A historic, exciting transformation is occurring in this unique neighborhood, South Philadelphia, the original destiny for immigrants arriving in this city during the last decades of the 19th century and early 20th century. This diminishing population of descendants of European immigrants from over a century ago are being replaced today by immigrants from a variety of other countries, but bringing the same energy, values and hopes brought by their predecessors a century ago. As a Jewish community that some once estimated at a quarter million evaporated and the Italian community slowly shrinks, they are being replaced by Indochinese from Cambodian, Vietnam and Laos; by Indonesians of both Christian and Muslim faiths; by Mexicans and most recently by refugees from Nepal and Burma.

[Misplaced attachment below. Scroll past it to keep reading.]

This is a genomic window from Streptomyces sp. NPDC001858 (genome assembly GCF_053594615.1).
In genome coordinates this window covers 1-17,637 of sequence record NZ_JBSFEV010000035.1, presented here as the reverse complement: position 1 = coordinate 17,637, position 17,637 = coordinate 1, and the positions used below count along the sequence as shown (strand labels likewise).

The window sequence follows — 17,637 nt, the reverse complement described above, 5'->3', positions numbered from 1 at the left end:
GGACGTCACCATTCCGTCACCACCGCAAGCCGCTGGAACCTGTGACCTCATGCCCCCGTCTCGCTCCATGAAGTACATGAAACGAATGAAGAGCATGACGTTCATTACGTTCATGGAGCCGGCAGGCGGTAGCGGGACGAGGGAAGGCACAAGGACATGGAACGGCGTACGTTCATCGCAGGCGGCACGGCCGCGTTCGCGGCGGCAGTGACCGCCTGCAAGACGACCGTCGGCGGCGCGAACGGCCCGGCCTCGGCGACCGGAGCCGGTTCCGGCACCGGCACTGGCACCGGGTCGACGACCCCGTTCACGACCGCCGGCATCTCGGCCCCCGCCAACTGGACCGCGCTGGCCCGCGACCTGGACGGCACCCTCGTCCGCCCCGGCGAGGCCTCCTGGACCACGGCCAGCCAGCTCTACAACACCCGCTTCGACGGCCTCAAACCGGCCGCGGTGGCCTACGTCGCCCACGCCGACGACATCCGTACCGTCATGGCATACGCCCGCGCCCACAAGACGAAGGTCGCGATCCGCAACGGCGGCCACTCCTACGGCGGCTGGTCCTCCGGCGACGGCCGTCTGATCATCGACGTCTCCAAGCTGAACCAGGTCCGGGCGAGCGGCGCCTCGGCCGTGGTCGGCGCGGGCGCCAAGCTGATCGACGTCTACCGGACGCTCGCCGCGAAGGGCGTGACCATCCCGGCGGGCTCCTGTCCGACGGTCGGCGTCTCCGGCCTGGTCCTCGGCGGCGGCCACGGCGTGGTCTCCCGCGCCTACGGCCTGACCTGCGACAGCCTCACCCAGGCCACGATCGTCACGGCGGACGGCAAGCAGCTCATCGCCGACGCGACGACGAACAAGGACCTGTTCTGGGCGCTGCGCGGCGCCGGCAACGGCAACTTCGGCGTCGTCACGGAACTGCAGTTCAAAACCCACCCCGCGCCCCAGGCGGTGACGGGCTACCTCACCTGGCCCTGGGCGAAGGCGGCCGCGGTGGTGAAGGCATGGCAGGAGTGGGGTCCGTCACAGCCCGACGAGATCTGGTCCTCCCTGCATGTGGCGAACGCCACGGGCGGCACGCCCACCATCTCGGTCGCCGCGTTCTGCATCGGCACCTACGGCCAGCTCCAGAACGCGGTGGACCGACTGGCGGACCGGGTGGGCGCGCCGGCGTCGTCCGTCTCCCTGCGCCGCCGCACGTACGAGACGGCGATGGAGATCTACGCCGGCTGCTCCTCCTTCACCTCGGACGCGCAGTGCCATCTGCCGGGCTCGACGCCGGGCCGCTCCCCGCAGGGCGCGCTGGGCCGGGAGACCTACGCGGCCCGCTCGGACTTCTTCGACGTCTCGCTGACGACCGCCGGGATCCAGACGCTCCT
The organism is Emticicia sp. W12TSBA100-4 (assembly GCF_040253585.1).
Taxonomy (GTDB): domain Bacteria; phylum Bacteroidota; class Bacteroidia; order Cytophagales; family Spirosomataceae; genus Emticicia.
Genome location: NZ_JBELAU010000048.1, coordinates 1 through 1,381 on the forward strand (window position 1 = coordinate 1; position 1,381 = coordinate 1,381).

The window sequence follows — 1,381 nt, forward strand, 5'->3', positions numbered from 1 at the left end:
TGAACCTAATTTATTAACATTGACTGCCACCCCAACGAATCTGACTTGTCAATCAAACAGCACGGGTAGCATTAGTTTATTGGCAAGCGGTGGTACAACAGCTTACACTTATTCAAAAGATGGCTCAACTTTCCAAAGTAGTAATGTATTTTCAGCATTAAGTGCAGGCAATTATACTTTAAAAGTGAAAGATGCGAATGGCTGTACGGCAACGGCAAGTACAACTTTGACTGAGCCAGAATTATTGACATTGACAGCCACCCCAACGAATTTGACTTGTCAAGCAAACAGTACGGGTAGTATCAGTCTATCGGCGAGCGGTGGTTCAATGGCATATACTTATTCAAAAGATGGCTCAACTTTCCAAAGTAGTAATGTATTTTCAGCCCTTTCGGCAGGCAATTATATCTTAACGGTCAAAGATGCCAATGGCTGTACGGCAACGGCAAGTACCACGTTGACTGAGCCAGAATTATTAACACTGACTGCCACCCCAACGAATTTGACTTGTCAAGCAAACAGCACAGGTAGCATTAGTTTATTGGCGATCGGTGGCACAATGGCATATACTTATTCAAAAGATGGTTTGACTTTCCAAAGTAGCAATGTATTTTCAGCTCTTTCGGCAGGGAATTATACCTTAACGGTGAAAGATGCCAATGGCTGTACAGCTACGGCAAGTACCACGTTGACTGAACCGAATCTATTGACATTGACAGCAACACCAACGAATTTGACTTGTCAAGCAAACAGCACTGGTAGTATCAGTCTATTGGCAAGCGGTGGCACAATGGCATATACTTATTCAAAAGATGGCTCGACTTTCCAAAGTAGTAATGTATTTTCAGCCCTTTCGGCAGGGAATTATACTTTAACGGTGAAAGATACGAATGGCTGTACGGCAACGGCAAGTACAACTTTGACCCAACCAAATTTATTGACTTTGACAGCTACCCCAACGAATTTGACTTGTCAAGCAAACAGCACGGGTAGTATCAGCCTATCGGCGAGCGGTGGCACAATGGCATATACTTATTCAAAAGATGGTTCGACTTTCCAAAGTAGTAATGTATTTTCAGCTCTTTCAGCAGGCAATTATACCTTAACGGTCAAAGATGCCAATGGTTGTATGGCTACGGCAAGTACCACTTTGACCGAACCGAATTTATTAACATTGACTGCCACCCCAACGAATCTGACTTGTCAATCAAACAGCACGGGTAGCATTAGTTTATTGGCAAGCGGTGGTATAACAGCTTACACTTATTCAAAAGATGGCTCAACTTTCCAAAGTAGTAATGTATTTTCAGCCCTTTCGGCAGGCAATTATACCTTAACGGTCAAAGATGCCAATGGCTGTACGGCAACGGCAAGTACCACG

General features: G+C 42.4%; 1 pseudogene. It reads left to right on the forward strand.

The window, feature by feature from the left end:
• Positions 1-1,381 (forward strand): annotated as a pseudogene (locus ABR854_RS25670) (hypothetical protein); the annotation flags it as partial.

South Philadelphia is a microcosm of what is occurring in old neighborhoods of many large cities throughout the country. New immigrants and refugees are revitalizing urban neighborhoods with their energy and commitment that emulate what prior immigrants brought. Homes, shops and restaurants, once vacant and deteriorating are being regenerated; schools are being refilled; even religious facilities are being restored or constructed to reflect the varied belief systems of these new arrivals. Simply put, they work hard, want to live in safety, raise their families, educate their children and worship without fear.
This is a unique historic moment. The issues of immigration are once more at the forefront of a national discussion. Immigration will continue to be a natural occurrence throughout a globalizing world, imposing the need for major political and policy decisions. Social movements have already blossomed. An organized, informed grass roots effort can influence and enable beneficial decisions. This work can offer some small contribution to the already existing local and national discussion.
Location: The main branch of the Free Library of Philadelphia
Timeframe: Now until 2/15/15